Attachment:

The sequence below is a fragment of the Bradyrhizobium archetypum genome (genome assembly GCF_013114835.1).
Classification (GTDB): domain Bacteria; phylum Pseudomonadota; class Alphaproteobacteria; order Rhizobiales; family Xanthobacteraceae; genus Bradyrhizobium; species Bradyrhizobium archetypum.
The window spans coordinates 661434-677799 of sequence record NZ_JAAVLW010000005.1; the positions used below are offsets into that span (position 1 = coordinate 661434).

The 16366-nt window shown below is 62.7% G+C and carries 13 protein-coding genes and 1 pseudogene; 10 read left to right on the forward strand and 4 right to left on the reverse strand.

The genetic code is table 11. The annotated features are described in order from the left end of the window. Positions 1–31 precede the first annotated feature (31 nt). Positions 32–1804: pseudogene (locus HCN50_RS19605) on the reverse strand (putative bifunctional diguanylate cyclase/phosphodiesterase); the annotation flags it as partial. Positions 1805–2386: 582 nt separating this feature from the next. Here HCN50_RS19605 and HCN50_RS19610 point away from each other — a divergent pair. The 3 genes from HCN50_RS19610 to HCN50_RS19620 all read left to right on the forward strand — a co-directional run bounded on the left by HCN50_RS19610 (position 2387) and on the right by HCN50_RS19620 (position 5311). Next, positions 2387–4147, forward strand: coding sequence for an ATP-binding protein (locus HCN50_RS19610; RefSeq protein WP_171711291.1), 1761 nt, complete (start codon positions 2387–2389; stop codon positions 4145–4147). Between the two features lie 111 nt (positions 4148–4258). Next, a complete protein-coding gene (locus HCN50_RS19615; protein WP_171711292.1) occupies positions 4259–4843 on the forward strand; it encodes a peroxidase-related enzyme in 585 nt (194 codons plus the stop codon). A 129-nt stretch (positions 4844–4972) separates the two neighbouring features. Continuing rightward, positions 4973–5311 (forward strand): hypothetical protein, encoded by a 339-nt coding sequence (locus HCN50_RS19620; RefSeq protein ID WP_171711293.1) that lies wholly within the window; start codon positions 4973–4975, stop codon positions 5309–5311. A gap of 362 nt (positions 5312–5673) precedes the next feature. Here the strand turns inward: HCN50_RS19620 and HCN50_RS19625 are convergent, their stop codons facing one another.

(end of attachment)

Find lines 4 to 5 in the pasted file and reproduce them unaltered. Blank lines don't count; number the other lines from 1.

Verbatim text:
The 16366-nt window shown below is 62.7% G+C and carries 13 protein-coding genes and 1 pseudogene; 10 read left to right on the forward strand and 4 right to left on the reverse strand.

The genetic code is table 11. The annotated features are described in order from the left end of the window. Positions 1–31 precede the first annotated feature (31 nt). Positions 32–1804: pseudogene (locus HCN50_RS19605) on the reverse strand (putative bifunctional diguanylate cyclase/phosphodiesterase); the annotation flags it as partial. Positions 1805–2386: 582 nt separating this feature from the next. Here HCN50_RS19605 and HCN50_RS19610 point away from each other — a divergent pair. The 3 genes from HCN50_RS19610 to HCN50_RS19620 all read left to right on the forward strand — a co-directional run bounded on the left by HCN50_RS19610 (position 2387) and on the right by HCN50_RS19620 (position 5311). Next, positions 2387–4147, forward strand: coding sequence for an ATP-binding protein (locus HCN50_RS19610; RefSeq protein WP_171711291.1), 1761 nt, complete (start codon positions 2387–2389; stop codon positions 4145–4147). Between the two features lie 111 nt (positions 4148–4258). Next, a complete protein-coding gene (locus HCN50_RS19615; protein WP_171711292.1) occupies positions 4259–4843 on the forward strand; it encodes a peroxidase-related enzyme in 585 nt (194 codons plus the stop codon). A 129-nt stretch (positions 4844–4972) separates the two neighbouring features. Continuing rightward, positions 4973–5311 (forward strand): hypothetical protein, encoded by a 339-nt coding sequence (locus HCN50_RS19620; RefSeq protein ID WP_171711293.1) that lies wholly within the window; start codon positions 4973–4975, stop codon positions 5309–5311. A gap of 362 nt (positions 5312–5673) precedes the next feature. Here the strand turns inward: HCN50_RS19620 and HCN50_RS19625 are convergent, their stop codons facing one another.